Monday night’s Dispatches programme offered us very little new. It was surprising to see Lord Strasburger encouraging a donor to give money via a proxy as if the David Abrahams affair never happened, and the fact that then-colleague, Ibrahim Taguri got caught out saying something similar at around the same time, suggests that some extremely poor practice has arisen within the Liberal Democrats fundraising team.
Overall however, it was nothing we hadn’t seen dozens of times before. Political parties offer major donors special access to ministers and key decision makers. It certainly isn’t pretty, but this isn’t news, and it isn’t even denied by political parties. Indeed, for a large part, the register of donations is a record of all those dinners and the money they generate. It is depressing that journalists seem incapable of looking at the issues surrounding party funding (and lobbying for that matter) beyond the occasional fishing expedition.
We have got the political party funding system that he public wants, more or less. Most polls suggest that the public would support a cap on donations, just as much as it opposes any form of state funding (if it was just down to opinion polls, we probably wouldn’t have the state support that we do). However, all that a cap without some model of public funding would achieve is more Lord Strasburgers advising more potential donors to come up with ever more creative ways to make their contributions.
And it would lead to more Lords like Lord Strasburger, who happened to be major funders before being handed an ermine robe and the right to decide on our laws. A new research paper by Seth Thevoz, Simon Radford and Andrew Mell shows that 97.9% of party donations on the register came from people who were subsequently nominated for a peerage.
The fundamental issue with party funding is not the individuals attempting to “buy” influence over specific policy areas; the caricature of Bernie Ecclestone and his infamous million pounds has stayed in the public consciousness for too long. The real issue is that while politicians are busy engaging with and nursing the fragile egos of potential millionaire donors, they aren’t connecting and engaging with the public.
As a successful hedge funder and mathematician, Paul Wilmott probably has a lot of very insightful things to say about the introduction of a financial transaction tax, the policy he was purportedly touting in the documentary. But then, the average disabled person living in social housing and dependent on welfare probably has a lot of insight when it comes to public policy as well. It is the former social class who politicians spend a disproportionate amount of time listening to, not the latter, and overwhelmingly, the policies they come up with tend to reflect that.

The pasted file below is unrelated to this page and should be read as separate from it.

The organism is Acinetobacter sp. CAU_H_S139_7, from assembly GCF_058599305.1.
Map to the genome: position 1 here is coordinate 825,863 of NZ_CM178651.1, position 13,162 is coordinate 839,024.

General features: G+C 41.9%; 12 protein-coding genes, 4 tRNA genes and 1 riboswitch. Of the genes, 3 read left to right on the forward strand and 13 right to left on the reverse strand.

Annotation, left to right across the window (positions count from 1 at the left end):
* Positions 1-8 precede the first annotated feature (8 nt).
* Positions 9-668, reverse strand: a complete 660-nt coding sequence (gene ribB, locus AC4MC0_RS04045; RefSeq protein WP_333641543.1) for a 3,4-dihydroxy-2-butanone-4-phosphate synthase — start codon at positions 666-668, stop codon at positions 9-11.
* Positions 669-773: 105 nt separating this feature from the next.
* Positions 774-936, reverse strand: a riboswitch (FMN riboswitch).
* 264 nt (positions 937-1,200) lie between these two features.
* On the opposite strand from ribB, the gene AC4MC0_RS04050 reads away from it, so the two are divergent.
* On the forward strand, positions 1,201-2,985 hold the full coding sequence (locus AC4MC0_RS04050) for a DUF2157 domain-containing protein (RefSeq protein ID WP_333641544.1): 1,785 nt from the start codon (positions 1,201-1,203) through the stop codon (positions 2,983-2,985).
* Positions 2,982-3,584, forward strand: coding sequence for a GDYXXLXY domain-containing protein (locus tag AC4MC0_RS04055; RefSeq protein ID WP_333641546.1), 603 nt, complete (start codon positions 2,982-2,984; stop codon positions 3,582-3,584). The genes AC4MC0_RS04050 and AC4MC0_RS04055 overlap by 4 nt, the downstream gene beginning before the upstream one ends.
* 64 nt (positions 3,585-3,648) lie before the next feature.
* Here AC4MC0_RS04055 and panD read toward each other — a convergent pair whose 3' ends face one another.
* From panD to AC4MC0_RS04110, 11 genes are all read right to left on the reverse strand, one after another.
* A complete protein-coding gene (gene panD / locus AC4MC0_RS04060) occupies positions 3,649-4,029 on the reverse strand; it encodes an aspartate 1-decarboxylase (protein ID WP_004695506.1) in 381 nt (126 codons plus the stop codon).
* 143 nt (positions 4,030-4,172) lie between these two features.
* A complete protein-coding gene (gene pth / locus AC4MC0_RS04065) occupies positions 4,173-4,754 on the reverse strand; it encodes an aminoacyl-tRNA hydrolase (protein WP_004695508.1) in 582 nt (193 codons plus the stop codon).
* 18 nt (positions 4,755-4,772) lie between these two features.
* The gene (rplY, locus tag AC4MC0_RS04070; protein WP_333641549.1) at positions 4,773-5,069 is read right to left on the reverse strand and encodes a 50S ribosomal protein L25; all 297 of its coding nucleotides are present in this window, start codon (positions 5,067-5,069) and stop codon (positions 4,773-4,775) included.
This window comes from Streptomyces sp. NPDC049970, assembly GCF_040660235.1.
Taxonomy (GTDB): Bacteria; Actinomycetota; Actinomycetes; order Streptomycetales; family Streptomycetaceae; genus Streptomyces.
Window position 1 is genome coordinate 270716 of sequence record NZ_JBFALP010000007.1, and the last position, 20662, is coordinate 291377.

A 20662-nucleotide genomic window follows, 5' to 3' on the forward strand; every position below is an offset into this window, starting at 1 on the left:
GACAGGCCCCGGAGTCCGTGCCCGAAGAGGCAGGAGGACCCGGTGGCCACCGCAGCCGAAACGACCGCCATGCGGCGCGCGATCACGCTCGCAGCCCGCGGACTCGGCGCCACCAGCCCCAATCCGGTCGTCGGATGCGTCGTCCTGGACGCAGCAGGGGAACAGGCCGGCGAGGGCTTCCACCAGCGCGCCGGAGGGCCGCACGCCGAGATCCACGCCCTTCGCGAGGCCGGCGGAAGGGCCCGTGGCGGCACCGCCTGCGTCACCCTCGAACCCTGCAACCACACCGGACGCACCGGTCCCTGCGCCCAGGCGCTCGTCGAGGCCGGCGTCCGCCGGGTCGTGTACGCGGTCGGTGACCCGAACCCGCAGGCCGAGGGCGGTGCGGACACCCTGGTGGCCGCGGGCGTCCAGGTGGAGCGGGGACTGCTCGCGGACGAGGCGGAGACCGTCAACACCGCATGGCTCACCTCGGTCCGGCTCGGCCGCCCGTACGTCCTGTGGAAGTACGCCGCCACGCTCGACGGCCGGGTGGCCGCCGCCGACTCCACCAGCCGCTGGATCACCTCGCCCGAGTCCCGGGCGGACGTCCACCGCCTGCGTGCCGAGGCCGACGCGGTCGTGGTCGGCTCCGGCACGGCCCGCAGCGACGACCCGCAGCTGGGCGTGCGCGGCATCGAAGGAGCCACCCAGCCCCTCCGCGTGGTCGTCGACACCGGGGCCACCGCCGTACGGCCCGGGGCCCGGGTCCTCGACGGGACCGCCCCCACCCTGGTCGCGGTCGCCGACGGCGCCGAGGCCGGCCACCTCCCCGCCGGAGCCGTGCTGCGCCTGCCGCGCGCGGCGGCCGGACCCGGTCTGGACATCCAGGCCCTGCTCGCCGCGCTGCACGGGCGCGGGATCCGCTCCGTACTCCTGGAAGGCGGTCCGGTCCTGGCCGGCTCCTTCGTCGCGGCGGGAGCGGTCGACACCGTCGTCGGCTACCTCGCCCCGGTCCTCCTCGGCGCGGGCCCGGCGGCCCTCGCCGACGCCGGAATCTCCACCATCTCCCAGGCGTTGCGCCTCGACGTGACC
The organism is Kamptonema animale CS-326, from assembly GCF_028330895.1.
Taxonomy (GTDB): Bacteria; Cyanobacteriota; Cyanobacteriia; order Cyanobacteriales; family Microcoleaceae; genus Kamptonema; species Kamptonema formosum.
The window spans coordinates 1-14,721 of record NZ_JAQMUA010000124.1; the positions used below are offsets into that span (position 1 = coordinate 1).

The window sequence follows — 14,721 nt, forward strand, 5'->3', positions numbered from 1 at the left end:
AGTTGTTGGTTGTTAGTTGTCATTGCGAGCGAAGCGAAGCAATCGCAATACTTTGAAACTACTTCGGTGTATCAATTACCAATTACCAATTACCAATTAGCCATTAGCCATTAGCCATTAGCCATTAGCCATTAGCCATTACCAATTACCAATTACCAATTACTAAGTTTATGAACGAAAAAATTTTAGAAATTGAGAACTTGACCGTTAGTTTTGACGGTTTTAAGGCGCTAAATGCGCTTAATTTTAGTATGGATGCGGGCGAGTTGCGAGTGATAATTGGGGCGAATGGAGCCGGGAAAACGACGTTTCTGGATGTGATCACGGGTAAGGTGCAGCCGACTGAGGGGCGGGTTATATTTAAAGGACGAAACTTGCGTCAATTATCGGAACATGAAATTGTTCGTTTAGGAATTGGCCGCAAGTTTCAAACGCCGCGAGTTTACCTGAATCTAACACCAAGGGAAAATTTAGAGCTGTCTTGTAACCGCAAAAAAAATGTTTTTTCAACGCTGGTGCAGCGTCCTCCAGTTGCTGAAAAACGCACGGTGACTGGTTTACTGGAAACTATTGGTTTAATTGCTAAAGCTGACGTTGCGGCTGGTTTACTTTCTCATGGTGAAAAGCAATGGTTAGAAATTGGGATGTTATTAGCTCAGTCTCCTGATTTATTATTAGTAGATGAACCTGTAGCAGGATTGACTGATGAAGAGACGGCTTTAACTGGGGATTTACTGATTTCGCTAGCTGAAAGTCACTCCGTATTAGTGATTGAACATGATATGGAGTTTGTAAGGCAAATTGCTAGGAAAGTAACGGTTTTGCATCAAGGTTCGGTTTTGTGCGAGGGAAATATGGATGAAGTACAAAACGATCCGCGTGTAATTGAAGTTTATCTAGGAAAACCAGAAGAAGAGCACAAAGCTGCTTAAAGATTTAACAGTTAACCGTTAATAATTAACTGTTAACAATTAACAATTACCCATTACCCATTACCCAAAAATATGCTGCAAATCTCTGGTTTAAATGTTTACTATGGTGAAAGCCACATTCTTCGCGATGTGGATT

No-one can afford to be self-righteous about this. Let’s not kid ourselves that, say, the Green Party would behave any differently if they found themselves in a similar situation. This is a systematic problem, not one that can be solved by simply weeding out the wrong’uns. The media rarely wants to reflect on that because to do so would involve telling the public some hard truths. In this era of ratings and click bait, they have pressures of their own to worry about.
It is possible a new system of state funding combined with greater restrictions on funding isn’t the answer, but if it isn’t then it is about time we heard from people with a better solution; surely the status quo isn’t the least worst option we can come up with?
Fundamentally, I think we should be paying more attention to the people actually donating to political parties than the occasional sting operation. In this respect, the Bureau of Investigative Journalism deserves praise for its work last week in identifying Martin Taylor, a hedge fund manager who until recently was hiding in plain sight.
While his donations were all properly registered, figuring out that this precise Martin Taylor was the one who had donated nearly £600,000 to Labour was investigative journalism worthy of the name. Rachel Oldroyd is right: the Electoral Commission and the laws governing how donations are registered could make this important scrutiny much easier; it is this mess that is at least one of the reasons why I decided to start this project in the first place.
We seem to be losing our ability to be shocked by political scandals; they have become relegated to the background as people increasingly shrug their shoulders and assume that “everyone’s at it”. This is dangerous, as it leads to less scrutiny and more complacency. Somehow we need to relearn our ability to be shocked, and to put that outrage to better use.